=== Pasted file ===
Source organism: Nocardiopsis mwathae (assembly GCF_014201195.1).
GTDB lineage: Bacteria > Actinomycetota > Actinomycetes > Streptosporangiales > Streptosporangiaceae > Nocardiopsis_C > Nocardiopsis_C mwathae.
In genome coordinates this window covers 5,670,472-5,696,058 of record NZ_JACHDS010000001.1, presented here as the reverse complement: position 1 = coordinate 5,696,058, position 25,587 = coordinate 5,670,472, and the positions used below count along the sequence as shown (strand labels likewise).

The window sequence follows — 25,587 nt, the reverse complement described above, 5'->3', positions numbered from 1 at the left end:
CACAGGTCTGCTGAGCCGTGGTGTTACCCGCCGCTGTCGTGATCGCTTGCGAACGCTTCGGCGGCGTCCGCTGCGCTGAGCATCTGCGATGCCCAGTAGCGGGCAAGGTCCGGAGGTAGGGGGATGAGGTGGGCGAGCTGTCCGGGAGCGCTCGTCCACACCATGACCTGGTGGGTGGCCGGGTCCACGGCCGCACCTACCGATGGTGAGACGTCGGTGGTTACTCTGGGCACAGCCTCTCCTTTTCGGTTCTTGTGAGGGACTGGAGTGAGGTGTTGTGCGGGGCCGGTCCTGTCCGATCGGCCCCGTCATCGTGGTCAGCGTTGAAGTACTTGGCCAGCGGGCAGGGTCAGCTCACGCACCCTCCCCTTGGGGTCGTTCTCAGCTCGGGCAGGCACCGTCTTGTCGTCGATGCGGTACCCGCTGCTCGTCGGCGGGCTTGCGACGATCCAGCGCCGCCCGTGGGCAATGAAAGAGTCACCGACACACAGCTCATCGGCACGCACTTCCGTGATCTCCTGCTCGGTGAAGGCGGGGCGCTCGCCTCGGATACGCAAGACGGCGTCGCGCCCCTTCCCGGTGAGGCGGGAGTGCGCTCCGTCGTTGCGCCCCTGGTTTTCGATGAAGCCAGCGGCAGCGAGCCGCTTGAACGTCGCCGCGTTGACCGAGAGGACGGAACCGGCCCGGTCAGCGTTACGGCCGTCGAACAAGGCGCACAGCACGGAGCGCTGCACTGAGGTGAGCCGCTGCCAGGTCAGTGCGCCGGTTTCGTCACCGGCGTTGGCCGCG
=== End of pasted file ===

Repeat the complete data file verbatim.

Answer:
Source organism: Nocardiopsis mwathae (assembly GCF_014201195.1).
GTDB lineage: Bacteria > Actinomycetota > Actinomycetes > Streptosporangiales > Streptosporangiaceae > Nocardiopsis_C > Nocardiopsis_C mwathae.
In genome coordinates this window covers 5,670,472-5,696,058 of record NZ_JACHDS010000001.1, presented here as the reverse complement: position 1 = coordinate 5,696,058, position 25,587 = coordinate 5,670,472, and the positions used below count along the sequence as shown (strand labels likewise).

The window sequence follows — 25,587 nt, the reverse complement described above, 5'->3', positions numbered from 1 at the left end:
CACAGGTCTGCTGAGCCGTGGTGTTACCCGCCGCTGTCGTGATCGCTTGCGAACGCTTCGGCGGCGTCCGCTGCGCTGAGCATCTGCGATGCCCAGTAGCGGGCAAGGTCCGGAGGTAGGGGGATGAGGTGGGCGAGCTGTCCGGGAGCGCTCGTCCACACCATGACCTGGTGGGTGGCCGGGTCCACGGCCGCACCTACCGATGGTGAGACGTCGGTGGTTACTCTGGGCACAGCCTCTCCTTTTCGGTTCTTGTGAGGGACTGGAGTGAGGTGTTGTGCGGGGCCGGTCCTGTCCGATCGGCCCCGTCATCGTGGTCAGCGTTGAAGTACTTGGCCAGCGGGCAGGGTCAGCTCACGCACCCTCCCCTTGGGGTCGTTCTCAGCTCGGGCAGGCACCGTCTTGTCGTCGATGCGGTACCCGCTGCTCGTCGGCGGGCTTGCGACGATCCAGCGCCGCCCGTGGGCAATGAAAGAGTCACCGACACACAGCTCATCGGCACGCACTTCCGTGATCTCCTGCTCGGTGAAGGCGGGGCGCTCGCCTCGGATACGCAAGACGGCGTCGCGCCCCTTCCCGGTGAGGCGGGAGTGCGCTCCGTCGTTGCGCCCCTGGTTTTCGATGAAGCCAGCGGCAGCGAGCCGCTTGAACGTCGCCGCGTTGACCGAGAGGACGGAACCGGCCCGGTCAGCGTTACGGCCGTCGAACAAGGCGCACAGCACGGAGCGCTGCACTGAGGTGAGCCGCTGCCAGGTCAGTGCGCCGGTTTCGTCACCGGCGTTGGCCGCG